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Opinion & Analysis

Even Jordan Spieth Has A Weakness!

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As the founder of ShotByShot.com, a Strokes Gained analysis website, I have been studying Strokes Gained and the relevant performance statistics for PGA Tour players and amateurs for more than 30 years. In all that time, I have never seen a player that was good at every part of the game. I have made it my business to help players at every level identify their strengths and weaknesses, as improving the latter generally represents the quickest route to consistently lower scores.

This week, I looked at Spieth’s 2017 Tour data through the BMW Championship, and I compared it to the other top-5 players in the FedEx Cup race to the same point in time. The other players, which I’ll refer to this group as “Other-4,” are:

  • No. 2: Justin Thomas
  • No. 3: Dustin Johnson
  • No. 4: Mark Leishman
  • No. 5: Jon Rahm

Off the Tee, Driving Performance?

If there is one weakness in Spieth’s game, it’s his driving. I believe that his quest for more distance, following his loss to Jason Day in the 2015 PGA Championship, has injected a two-way miss off the tee, resulting in more severe driving errors. With the help of my genius programmer, I extracted the two types of driving errors from the ShotLink data that are most frequent on Tour:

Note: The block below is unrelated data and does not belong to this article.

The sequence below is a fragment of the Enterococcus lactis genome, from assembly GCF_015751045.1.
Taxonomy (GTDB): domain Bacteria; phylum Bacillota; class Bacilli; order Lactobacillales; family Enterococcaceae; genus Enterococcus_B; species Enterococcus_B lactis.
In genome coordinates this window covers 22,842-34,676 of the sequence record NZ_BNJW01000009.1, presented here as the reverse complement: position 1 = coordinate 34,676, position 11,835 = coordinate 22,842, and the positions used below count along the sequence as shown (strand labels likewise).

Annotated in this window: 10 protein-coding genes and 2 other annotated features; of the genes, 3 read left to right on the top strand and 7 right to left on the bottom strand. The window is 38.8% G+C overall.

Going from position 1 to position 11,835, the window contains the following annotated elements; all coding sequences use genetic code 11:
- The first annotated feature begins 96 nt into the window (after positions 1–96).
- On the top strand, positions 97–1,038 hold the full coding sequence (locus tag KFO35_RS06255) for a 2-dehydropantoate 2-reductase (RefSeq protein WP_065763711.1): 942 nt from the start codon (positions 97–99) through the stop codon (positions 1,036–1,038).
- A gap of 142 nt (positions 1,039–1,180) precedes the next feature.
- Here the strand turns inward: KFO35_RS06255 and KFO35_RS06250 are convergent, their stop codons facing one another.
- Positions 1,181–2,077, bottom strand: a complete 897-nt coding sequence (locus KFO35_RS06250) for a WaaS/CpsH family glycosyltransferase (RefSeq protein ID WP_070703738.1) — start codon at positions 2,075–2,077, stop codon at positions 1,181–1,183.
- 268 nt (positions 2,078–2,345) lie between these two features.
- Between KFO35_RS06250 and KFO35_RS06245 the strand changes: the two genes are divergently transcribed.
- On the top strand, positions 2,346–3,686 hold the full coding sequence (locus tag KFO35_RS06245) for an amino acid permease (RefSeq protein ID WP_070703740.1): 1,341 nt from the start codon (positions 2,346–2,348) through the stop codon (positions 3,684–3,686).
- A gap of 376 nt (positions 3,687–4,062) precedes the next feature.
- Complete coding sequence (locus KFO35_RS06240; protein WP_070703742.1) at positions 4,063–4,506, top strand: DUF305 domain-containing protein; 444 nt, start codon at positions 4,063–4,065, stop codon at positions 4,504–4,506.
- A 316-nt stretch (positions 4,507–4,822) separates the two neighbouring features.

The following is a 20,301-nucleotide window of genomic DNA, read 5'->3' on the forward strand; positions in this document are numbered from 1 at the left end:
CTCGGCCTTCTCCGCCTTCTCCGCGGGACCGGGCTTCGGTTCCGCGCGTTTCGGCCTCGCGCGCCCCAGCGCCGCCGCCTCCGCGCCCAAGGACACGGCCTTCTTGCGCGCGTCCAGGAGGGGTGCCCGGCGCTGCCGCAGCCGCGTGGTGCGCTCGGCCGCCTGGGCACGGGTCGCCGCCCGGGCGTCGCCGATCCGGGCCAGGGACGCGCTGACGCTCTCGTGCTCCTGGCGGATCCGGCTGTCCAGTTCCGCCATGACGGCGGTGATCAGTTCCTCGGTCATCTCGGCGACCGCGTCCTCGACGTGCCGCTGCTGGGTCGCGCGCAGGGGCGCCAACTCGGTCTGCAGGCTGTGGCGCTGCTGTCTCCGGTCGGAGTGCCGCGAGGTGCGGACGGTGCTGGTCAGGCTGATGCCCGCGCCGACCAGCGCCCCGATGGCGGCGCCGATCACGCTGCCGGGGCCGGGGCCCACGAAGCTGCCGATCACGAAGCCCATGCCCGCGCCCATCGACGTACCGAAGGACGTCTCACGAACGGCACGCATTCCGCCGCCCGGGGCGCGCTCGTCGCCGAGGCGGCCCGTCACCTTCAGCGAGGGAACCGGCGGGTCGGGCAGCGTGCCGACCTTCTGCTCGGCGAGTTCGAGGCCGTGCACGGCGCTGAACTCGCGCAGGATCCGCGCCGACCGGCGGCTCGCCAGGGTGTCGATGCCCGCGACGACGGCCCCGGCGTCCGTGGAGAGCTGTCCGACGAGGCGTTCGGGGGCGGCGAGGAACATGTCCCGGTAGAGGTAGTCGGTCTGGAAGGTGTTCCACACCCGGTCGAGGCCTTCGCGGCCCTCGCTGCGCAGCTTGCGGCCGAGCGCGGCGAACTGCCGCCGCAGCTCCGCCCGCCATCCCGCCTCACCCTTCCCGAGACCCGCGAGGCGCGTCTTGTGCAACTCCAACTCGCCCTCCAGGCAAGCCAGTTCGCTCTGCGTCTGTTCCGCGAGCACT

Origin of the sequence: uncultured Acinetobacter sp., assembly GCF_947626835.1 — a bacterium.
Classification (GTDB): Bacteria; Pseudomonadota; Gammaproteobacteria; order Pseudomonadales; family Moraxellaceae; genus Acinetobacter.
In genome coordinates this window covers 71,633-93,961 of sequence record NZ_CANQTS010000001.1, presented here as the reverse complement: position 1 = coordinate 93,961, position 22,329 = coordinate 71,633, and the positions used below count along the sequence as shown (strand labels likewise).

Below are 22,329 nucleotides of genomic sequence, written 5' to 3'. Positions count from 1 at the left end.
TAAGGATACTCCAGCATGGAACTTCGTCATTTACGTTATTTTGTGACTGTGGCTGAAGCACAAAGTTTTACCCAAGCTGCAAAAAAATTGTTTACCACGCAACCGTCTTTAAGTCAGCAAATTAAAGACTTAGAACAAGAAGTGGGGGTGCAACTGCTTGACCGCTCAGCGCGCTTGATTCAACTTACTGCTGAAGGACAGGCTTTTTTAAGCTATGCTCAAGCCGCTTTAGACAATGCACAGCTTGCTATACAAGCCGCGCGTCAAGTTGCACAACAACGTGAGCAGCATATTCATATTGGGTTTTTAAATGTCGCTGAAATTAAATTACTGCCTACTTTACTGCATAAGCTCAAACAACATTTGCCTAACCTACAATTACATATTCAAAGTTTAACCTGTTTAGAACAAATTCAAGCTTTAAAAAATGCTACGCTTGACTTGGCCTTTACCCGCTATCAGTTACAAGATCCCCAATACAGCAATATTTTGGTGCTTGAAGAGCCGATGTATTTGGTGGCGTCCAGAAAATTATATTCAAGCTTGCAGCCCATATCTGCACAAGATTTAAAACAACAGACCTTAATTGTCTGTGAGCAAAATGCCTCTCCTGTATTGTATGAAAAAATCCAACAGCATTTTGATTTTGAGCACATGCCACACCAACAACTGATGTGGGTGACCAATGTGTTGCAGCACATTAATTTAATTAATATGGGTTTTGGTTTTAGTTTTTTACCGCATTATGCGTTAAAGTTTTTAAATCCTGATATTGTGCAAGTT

• No Shot: A miss that requires an advancement shot to return to normal play. The average cost of this type of error in 2017 has been 74 percent of a stroke, or 0.74 strokes.
  • Penalty: A miss that causes a player to incur a penalty. The average cost this year has been 1.38 strokes.   

Note: There is a third type of driving error, Out of Bounds/Lost Ball. This most severe miss is relatively rare on Tour and neither Jordan or the Other-4 had one.

As you can see in the charts below, 2015 Spieth, 2017 Spieth and the 2017 Other-4 all had just about the same frequency of driving errors, but the Spieth’s 2017 errors were much more costly (my definition of “cost” is calculated based upon the score, relative to par, recorded on the driving-error hole). As we can see, while Spieth’s frequency of errors has not increased, the severity/cost has jumped significantly: +41 percent over his 2015 average and +55 percent over the Other-4.